Sahelians in the London Olympics

Sahelians in the London Olympics image 1
Girl at a water pump repaired by CARE in a village in eastern Chad. Even in these harsh times of crisis, the people of the Sahel are finding hope. Photo: Brendan Bannon

At CARE we have the great fortune of working with people who, because of their ingenuity and grit, manage to triumph over their circumstances. Nevertheless, because we work some of the poorest regions in the world, even their stories can have a grim undercurrent. It's hard to talk about triumphing over grim circumstances without talking about the grim circumstances.

That's why I had a big smile this morning when I saw Rodrigo Ordóñez's Twitter feed this morning. Rodrigo is CARE's communications manager in West Africa's Sahel region. I read his dispatches to stay on top of our work in the region. Most of what he reports from the region, even the good news, is weighed down by the sad context of the region's enormous food emergency. That's not Rodrigo's fault. Sharing information about the emergency is his job.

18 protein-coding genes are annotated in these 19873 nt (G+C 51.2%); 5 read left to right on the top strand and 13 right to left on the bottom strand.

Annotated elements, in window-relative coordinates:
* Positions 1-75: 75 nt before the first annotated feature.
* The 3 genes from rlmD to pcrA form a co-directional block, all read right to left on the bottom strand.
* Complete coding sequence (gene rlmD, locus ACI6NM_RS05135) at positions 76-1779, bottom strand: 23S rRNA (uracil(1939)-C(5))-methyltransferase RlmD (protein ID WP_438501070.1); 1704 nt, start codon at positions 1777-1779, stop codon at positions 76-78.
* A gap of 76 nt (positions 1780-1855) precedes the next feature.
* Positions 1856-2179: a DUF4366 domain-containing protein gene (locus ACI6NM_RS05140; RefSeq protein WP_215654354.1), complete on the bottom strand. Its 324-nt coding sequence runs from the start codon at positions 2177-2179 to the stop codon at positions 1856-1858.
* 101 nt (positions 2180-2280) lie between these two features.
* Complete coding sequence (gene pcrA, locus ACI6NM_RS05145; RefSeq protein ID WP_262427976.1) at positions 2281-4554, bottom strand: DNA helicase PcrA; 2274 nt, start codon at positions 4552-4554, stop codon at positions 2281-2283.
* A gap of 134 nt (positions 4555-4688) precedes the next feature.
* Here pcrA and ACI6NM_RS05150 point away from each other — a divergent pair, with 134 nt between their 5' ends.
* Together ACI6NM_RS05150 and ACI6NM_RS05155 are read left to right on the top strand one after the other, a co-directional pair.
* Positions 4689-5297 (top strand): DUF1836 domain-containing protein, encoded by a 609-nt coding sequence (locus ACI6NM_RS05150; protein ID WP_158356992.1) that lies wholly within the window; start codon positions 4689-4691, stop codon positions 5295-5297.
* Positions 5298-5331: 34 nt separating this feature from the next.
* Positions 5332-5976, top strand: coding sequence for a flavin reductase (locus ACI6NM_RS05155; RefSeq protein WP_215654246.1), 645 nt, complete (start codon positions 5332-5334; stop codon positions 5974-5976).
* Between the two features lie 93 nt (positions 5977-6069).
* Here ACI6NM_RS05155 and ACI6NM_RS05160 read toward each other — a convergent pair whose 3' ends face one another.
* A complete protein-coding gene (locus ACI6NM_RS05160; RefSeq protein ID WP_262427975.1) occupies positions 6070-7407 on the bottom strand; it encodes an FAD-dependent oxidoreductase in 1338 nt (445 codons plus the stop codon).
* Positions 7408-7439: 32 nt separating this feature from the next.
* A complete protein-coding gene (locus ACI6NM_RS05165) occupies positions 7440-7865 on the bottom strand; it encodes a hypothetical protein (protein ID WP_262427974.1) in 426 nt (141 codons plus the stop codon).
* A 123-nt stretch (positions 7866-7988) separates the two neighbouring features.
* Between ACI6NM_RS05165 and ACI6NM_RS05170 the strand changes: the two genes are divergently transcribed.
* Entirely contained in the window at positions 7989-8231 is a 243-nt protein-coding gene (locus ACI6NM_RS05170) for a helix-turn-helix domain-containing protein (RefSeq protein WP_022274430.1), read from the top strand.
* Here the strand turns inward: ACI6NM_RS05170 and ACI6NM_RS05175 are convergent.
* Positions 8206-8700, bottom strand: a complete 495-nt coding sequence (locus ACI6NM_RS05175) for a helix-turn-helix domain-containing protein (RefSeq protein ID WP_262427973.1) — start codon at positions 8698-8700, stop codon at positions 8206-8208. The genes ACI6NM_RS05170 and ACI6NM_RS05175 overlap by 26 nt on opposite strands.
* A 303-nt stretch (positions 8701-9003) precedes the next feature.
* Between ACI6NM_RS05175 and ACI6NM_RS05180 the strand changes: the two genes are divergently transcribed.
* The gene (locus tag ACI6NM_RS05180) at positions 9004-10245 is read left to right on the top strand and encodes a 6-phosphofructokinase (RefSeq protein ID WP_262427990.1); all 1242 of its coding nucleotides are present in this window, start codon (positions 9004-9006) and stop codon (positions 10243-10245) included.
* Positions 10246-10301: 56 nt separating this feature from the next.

This morning though, Rodrigo delivered some unvarnished good news. He reminded his readers that the Sahel and its people shouldn't only be thought of in the context of crisis.

If you only click on one of the above, click on the Niger link. Niger's Olympic team includes a 14-year-old girl swimmer, Nafissatou Moussa Adamou. Assuming her age is listed correctly on the Olympics site (typos hapen!), she is one of the youngest (if not the youngest) athlete competing this year.

Will someone please find her and tell her story?